Will statue removal be remedy for gender myopia?
9/10/2020, 6 p.m.
I recently completed a book about high school hockey. Because of budget cuts, there were several departments that were defunded, one being the female hockey league.
In trying not to have any spoiler alerts on this book, one of those female team members went for tryouts on the male hockey team—and made it! She fought all sorts of harassment on her way to becoming one of the best players on the team.
It made my skin boil each time I read that the most disapproval came from the adults who were coaches.
Because of those transparent insults, I began to reflect on all of the dialogue over the years concerning gender equality. On many occasions, I have revealed the struggles of my wife and me when trying to step outside of our pigeonholing, only to be met with resistance. However, in being honest, the major hostility came from those leaders who lectured in favor of inclusiveness.
In escaping our earlier conditionings, wouldn’t the commanding step toward true gender equality be accepting each other as co-worker, team member in sports and recruited soldier in all aspects of life instead of being restricted by all of those antiquated mentalities such as “Happy wife, happy life,” “Treat her as your mother, sister or girlfriend” or “Men are strong and women are emotional”?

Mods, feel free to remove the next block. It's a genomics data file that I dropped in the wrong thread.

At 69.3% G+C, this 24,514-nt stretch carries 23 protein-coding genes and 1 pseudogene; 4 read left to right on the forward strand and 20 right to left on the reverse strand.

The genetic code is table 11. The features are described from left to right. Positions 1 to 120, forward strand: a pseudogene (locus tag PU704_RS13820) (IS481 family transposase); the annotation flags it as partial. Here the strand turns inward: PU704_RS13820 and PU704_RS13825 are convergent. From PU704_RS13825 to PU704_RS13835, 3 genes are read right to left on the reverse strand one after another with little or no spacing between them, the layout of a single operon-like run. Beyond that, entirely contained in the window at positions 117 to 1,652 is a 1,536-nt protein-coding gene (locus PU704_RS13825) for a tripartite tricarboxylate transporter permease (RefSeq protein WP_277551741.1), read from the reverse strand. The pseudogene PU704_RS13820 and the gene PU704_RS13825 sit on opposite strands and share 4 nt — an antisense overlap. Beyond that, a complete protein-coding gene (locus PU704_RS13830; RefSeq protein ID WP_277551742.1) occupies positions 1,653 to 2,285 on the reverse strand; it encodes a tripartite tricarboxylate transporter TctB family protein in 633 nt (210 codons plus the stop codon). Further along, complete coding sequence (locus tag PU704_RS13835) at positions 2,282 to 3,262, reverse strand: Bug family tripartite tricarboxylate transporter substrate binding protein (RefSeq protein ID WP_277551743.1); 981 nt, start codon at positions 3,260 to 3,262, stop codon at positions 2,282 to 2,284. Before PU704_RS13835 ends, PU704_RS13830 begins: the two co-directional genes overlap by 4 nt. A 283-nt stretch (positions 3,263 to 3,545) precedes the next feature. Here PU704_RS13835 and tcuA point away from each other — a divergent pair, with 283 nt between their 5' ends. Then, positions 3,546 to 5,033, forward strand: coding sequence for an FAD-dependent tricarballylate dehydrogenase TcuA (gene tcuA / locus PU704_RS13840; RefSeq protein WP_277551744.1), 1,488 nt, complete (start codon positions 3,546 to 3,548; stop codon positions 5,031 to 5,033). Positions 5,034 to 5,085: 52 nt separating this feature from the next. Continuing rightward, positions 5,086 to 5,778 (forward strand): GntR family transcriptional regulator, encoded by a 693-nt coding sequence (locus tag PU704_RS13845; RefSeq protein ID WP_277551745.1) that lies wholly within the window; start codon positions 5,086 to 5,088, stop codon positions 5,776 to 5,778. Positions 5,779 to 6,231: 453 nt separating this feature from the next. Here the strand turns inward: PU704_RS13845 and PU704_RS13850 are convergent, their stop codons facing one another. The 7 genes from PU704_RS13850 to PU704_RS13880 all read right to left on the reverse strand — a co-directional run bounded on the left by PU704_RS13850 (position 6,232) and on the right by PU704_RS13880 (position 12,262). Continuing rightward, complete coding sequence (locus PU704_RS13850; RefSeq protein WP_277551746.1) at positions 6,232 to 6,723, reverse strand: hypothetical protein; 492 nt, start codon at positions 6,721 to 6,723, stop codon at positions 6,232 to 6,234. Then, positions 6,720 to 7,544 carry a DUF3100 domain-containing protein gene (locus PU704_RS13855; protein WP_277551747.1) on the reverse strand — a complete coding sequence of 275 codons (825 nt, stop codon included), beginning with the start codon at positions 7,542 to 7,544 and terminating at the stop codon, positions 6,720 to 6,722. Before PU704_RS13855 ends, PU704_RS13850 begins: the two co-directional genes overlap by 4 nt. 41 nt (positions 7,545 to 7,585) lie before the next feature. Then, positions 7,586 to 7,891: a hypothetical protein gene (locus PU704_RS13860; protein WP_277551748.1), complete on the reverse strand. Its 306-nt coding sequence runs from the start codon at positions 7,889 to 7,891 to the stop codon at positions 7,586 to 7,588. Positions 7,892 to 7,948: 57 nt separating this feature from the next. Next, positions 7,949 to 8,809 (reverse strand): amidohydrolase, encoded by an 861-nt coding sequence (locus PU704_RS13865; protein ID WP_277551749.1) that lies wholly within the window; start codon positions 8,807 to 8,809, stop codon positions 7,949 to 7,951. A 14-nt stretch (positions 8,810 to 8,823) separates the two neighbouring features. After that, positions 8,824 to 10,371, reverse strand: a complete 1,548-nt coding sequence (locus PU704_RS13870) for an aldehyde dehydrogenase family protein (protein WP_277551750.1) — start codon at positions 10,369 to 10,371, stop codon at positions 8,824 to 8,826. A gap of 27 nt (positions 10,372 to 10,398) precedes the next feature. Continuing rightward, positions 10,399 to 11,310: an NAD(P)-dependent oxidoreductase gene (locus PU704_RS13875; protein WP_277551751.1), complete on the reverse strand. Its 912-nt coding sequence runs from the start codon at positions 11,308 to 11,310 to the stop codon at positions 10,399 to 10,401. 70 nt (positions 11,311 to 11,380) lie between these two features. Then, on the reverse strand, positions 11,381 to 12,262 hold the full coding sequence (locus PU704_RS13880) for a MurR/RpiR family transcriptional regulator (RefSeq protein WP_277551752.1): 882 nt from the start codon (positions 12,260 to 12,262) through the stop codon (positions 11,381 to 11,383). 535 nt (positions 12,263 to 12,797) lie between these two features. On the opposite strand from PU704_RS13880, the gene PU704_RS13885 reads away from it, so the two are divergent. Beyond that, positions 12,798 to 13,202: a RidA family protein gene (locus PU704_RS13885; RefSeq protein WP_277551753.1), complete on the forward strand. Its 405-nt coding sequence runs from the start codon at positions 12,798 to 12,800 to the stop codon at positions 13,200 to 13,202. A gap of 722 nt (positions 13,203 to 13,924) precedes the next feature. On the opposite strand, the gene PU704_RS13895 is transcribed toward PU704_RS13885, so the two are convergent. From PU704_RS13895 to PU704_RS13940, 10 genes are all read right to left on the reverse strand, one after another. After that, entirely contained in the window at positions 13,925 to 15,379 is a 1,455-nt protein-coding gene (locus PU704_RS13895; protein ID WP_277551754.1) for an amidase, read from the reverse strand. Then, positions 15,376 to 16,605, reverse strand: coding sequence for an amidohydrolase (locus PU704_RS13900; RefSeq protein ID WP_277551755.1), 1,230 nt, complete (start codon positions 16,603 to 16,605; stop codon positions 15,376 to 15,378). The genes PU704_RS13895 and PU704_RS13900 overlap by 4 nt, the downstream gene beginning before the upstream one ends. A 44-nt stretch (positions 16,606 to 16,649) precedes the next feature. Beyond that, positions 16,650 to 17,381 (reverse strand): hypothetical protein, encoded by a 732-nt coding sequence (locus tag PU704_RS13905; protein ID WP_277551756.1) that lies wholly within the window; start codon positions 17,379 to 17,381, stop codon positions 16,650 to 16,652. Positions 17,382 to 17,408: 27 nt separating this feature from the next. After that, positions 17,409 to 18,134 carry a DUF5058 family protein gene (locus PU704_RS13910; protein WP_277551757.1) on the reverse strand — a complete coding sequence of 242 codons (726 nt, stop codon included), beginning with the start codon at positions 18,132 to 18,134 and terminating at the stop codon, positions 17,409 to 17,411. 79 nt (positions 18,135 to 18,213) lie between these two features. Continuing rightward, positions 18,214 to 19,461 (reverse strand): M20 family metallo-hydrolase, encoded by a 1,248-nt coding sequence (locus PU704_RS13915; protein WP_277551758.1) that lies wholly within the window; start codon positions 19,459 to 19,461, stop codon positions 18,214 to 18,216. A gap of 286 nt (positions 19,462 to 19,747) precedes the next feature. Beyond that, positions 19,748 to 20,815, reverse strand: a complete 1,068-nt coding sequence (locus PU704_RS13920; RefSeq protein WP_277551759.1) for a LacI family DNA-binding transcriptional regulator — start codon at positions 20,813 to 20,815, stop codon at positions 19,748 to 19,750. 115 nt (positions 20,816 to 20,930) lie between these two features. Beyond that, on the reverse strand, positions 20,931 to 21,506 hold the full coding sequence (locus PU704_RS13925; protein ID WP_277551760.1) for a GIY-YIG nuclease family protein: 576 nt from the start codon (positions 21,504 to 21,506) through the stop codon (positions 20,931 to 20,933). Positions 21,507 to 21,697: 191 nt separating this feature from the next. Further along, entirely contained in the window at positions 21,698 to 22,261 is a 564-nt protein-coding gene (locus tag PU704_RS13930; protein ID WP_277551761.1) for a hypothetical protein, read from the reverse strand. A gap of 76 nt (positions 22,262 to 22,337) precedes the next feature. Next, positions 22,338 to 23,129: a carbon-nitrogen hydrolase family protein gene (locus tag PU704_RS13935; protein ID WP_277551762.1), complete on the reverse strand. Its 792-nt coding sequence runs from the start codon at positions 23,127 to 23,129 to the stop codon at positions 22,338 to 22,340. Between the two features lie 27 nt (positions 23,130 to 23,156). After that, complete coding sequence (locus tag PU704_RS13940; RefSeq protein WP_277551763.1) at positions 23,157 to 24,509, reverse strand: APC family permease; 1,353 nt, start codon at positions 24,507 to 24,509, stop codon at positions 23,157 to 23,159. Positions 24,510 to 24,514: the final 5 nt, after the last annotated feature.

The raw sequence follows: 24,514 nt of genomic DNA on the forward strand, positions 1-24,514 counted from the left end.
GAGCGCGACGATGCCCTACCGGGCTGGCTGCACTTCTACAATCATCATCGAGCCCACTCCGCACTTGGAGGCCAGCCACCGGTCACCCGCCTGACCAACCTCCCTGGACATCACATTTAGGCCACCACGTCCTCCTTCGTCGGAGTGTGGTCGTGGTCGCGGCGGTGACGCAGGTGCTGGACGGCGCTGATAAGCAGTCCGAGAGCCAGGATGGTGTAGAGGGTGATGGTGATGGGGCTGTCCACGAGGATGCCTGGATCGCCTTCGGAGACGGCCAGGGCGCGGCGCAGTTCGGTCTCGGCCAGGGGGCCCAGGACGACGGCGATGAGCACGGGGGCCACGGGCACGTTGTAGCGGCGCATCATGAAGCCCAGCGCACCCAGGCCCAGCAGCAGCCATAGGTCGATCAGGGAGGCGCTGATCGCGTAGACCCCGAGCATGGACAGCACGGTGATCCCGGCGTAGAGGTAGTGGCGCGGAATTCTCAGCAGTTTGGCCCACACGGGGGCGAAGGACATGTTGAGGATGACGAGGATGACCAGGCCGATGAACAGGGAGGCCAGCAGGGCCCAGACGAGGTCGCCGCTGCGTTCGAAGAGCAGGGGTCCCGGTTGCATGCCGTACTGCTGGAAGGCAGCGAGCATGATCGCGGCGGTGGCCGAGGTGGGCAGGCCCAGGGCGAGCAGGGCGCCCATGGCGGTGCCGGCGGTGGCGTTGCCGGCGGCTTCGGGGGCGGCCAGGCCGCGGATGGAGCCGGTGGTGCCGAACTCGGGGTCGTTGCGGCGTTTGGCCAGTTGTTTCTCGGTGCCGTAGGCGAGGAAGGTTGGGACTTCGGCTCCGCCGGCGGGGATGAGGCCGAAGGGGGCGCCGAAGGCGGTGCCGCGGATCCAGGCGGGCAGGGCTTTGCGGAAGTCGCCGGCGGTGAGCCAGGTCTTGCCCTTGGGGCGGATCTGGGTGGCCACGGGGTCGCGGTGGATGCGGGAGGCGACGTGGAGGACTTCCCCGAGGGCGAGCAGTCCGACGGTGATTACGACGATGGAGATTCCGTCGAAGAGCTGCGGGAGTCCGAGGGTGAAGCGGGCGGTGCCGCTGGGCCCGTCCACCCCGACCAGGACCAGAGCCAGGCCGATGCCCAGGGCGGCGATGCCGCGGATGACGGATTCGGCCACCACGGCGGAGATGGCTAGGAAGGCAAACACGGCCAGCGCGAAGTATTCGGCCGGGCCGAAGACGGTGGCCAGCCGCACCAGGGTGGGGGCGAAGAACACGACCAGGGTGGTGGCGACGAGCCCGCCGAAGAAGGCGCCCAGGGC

Now that the Confederate statues are disappearing from an oppressive nation, shouldn’t we all be unchained also from deep--rooted postures on gender?
I’m wondering if we truly are capable of unconditioned progressivism or are our leaders, like those once standing statues, so immovable that their indoctrinated myopia will conceive those same bigoted views when actually utilizing their inclusive sermons toward gender equality in the real world?